We are all agreed that there's a lot to complain about in contemporary society. Boredom, exploitation, an explosion of legislation and interference with our everyday freedoms: central government and big business seem to make life more difficult with each month that passes.
But do we really need to take to the streets to protest? Or would a more effective form of resistance be to take to our beds and quietly recreate our own lives? In this issue of the Idler, we reflect and philosophise on the notion of protest.
CORINNE MAIER interviews three French filmmakers making anti-work movies; we meet the brilliant history professor RONALD HUTTON. JAY GRIFFITHS writes on missionaries; JOHN NICHOLSON celebrates paradise; we ask whether there's any point in going to university and PENNY RIMBAUD reveals the meaning of life. Plus articles on the practical side of idling with advice on treehouse-building and beer-brewing.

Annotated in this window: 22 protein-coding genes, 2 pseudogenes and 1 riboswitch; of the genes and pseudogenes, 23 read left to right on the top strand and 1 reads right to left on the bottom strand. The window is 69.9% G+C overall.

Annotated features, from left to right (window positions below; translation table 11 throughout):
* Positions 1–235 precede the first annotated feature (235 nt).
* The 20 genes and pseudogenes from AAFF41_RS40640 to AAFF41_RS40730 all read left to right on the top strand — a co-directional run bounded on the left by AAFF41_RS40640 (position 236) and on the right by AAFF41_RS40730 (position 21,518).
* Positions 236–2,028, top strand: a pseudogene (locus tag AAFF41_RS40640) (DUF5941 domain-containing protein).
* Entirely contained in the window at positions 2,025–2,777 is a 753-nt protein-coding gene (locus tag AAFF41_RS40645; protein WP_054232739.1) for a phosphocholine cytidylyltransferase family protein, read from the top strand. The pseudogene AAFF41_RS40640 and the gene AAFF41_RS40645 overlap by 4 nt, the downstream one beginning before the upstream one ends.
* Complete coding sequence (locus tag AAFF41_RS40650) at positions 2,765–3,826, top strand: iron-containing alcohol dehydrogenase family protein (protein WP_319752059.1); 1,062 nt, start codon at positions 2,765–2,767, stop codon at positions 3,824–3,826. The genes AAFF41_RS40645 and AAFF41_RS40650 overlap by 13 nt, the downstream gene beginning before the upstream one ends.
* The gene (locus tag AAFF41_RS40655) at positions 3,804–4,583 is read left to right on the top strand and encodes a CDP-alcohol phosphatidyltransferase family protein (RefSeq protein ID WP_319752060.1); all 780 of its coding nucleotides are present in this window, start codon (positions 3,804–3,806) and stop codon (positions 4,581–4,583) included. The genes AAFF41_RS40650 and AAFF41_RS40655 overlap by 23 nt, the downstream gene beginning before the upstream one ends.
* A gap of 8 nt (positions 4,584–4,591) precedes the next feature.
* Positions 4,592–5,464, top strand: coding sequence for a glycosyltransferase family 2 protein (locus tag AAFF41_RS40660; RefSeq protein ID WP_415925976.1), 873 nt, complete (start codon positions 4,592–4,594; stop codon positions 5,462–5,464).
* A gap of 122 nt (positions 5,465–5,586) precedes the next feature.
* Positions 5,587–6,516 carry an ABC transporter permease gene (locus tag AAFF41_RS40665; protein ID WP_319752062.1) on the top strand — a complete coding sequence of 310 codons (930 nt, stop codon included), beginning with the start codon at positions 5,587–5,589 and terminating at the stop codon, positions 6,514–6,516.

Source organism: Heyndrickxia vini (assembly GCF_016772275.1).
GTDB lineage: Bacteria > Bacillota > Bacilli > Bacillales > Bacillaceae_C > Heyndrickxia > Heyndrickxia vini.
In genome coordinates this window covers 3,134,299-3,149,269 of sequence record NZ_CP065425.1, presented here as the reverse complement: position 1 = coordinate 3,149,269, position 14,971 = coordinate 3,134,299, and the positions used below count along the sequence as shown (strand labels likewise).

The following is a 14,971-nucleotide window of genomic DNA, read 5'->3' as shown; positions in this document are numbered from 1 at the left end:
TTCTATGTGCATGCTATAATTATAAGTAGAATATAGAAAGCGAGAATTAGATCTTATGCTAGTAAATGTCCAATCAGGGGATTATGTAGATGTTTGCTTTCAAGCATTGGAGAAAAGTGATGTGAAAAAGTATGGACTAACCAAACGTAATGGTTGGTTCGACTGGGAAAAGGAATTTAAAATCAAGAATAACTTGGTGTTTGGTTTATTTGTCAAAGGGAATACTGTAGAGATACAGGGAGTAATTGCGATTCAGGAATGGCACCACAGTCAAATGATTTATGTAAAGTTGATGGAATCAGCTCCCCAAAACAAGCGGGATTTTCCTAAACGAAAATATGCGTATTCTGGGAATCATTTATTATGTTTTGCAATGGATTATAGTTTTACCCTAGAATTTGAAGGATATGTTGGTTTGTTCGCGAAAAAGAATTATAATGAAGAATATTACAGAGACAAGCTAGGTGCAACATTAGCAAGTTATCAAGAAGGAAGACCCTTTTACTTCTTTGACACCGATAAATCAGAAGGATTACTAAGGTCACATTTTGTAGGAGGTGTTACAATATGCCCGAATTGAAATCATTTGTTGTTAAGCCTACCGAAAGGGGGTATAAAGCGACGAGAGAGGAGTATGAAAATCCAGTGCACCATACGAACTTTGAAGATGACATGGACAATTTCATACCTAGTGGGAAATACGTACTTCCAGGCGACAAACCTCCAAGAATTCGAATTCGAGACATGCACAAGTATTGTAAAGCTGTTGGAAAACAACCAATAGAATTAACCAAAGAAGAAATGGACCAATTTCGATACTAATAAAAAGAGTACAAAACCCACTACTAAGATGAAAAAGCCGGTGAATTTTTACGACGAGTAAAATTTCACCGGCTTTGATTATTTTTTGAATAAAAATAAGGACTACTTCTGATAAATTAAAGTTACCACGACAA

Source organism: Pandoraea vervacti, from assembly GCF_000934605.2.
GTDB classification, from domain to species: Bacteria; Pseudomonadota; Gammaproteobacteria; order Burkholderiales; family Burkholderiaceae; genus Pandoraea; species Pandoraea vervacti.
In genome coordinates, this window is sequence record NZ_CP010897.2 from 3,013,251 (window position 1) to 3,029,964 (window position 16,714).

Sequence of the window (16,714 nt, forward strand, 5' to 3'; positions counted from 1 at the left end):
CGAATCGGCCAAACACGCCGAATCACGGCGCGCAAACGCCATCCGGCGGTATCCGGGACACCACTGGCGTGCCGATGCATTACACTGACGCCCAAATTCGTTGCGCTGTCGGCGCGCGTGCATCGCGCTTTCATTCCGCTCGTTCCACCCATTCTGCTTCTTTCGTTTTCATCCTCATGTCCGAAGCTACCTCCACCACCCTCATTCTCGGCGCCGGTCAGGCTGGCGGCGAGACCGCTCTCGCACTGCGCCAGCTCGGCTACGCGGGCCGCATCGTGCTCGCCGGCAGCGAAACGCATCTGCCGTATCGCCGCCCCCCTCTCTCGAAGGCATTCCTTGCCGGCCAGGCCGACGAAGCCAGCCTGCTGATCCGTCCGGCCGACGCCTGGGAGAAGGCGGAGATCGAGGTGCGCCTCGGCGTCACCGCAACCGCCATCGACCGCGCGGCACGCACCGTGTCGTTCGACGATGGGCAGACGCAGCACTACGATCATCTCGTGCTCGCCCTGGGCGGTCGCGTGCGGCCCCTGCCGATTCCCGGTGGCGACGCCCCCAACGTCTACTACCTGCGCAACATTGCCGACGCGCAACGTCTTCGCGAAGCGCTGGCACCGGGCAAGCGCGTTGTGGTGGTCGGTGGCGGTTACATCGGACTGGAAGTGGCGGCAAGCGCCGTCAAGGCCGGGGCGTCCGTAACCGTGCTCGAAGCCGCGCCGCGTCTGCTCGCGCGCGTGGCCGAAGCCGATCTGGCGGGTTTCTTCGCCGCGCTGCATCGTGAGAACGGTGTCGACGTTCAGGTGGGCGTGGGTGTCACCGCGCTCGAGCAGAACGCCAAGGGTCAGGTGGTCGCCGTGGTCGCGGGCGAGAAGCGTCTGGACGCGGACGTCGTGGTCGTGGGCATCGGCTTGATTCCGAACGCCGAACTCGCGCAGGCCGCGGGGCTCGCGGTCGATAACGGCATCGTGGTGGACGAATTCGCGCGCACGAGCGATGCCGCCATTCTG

Tom Hodgkinson was born in 1968. After studying English at university he worked in a skateboarding shop. Then he worked on a Sunday supplement before being sacked at 25. While on the dole he started the Idler magazine. He has since worked at the Guardian on special projects and has written for many magazines and newspapers. His book publications include the bestselling, How To Be Idle, whichhas been published in fifteen countries, and How To Be Free. Tom lives in Devon with his expanding family. Dan Kieran is deputy editor of the Idler. He edited of The Idler Book of Crap Towns, Crap Jobs, and Crap Holidays. He has written for the Observer, the Sunday Times, the Times and the Guardian. Dan lives in South London with his girlfriend Rachel and their son Wilf.